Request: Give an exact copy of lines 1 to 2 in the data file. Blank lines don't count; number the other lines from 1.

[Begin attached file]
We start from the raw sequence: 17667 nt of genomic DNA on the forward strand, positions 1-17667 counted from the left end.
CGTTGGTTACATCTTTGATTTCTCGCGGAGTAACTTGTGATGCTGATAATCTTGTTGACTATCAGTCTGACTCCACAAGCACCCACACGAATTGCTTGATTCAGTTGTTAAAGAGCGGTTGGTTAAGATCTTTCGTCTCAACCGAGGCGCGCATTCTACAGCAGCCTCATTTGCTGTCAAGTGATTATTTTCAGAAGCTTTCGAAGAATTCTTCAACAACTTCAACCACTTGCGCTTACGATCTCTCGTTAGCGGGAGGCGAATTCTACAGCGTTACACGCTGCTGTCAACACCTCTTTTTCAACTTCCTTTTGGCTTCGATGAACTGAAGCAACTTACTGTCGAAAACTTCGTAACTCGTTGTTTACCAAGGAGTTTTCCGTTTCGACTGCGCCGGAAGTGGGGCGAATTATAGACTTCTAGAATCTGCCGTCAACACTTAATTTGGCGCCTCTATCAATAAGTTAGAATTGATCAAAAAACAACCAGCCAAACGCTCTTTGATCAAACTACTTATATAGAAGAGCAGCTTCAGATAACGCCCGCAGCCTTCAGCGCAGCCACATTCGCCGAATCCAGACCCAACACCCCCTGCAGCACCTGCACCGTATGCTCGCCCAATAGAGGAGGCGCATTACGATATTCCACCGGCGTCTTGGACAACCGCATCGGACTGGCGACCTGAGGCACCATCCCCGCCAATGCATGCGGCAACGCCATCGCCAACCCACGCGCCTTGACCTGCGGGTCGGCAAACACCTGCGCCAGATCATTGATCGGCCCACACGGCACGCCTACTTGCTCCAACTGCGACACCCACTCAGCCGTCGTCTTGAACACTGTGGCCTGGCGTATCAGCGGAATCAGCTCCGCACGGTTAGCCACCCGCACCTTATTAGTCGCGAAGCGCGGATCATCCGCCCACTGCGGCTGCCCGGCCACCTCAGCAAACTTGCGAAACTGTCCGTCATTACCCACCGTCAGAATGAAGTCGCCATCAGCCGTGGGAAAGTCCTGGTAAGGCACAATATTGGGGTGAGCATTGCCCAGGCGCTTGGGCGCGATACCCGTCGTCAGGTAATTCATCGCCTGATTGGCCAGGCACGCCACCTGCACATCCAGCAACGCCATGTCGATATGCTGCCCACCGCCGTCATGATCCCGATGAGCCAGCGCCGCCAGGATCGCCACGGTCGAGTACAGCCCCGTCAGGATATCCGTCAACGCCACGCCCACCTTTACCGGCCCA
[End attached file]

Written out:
We start from the raw sequence: 17667 nt of genomic DNA on the forward strand, positions 1-17667 counted from the left end.
CGTTGGTTACATCTTTGATTTCTCGCGGAGTAACTTGTGATGCTGATAATCTTGTTGACTATCAGTCTGACTCCACAAGCACCCACACGAATTGCTTGATTCAGTTGTTAAAGAGCGGTTGGTTAAGATCTTTCGTCTCAACCGAGGCGCGCATTCTACAGCAGCCTCATTTGCTGTCAAGTGATTATTTTCAGAAGCTTTCGAAGAATTCTTCAACAACTTCAACCACTTGCGCTTACGATCTCTCGTTAGCGGGAGGCGAATTCTACAGCGTTACACGCTGCTGTCAACACCTCTTTTTCAACTTCCTTTTGGCTTCGATGAACTGAAGCAACTTACTGTCGAAAACTTCGTAACTCGTTGTTTACCAAGGAGTTTTCCGTTTCGACTGCGCCGGAAGTGGGGCGAATTATAGACTTCTAGAATCTGCCGTCAACACTTAATTTGGCGCCTCTATCAATAAGTTAGAATTGATCAAAAAACAACCAGCCAAACGCTCTTTGATCAAACTACTTATATAGAAGAGCAGCTTCAGATAACGCCCGCAGCCTTCAGCGCAGCCACATTCGCCGAATCCAGACCCAACACCCCCTGCAGCACCTGCACCGTATGCTCGCCCAATAGAGGAGGCGCATTACGATATTCCACCGGCGTCTTGGACAACCGCATCGGACTGGCGACCTGAGGCACCATCCCCGCCAATGCATGCGGCAACGCCATCGCCAACCCACGCGCCTTGACCTGCGGGTCGGCAAACACCTGCGCCAGATCATTGATCGGCCCACACGGCACGCCTACTTGCTCCAACTGCGACACCCACTCAGCCGTCGTCTTGAACACTGTGGCCTGGCGTATCAGCGGAATCAGCTCCGCACGGTTAGCCACCCGCACCTTATTAGTCGCGAAGCGCGGATCATCCGCCCACTGCGGCTGCCCGGCCACCTCAGCAAACTTGCGAAACTGTCCGTCATTACCCACCGTCAGAATGAAGTCGCCATCAGCCGTGGGAAAGTCCTGGTAAGGCACAATATTGGGGTGAGCATTGCCCAGGCGCTTGGGCGCGATACCCGTCGTCAGGTAATTCATCGCCTGATTGGCCAGGCACGCCACCTGCACATCCAGCAACGCCATGTCGATATGCTGCCCACCGCCGTCATGATCCCGATGAGCCAGCGCCGCCAGGATCGCCACGGTCGAGTACAGCCCCGTCAGGATATCCGTCAACGCCACGCCCACCTTTACCGGCCCA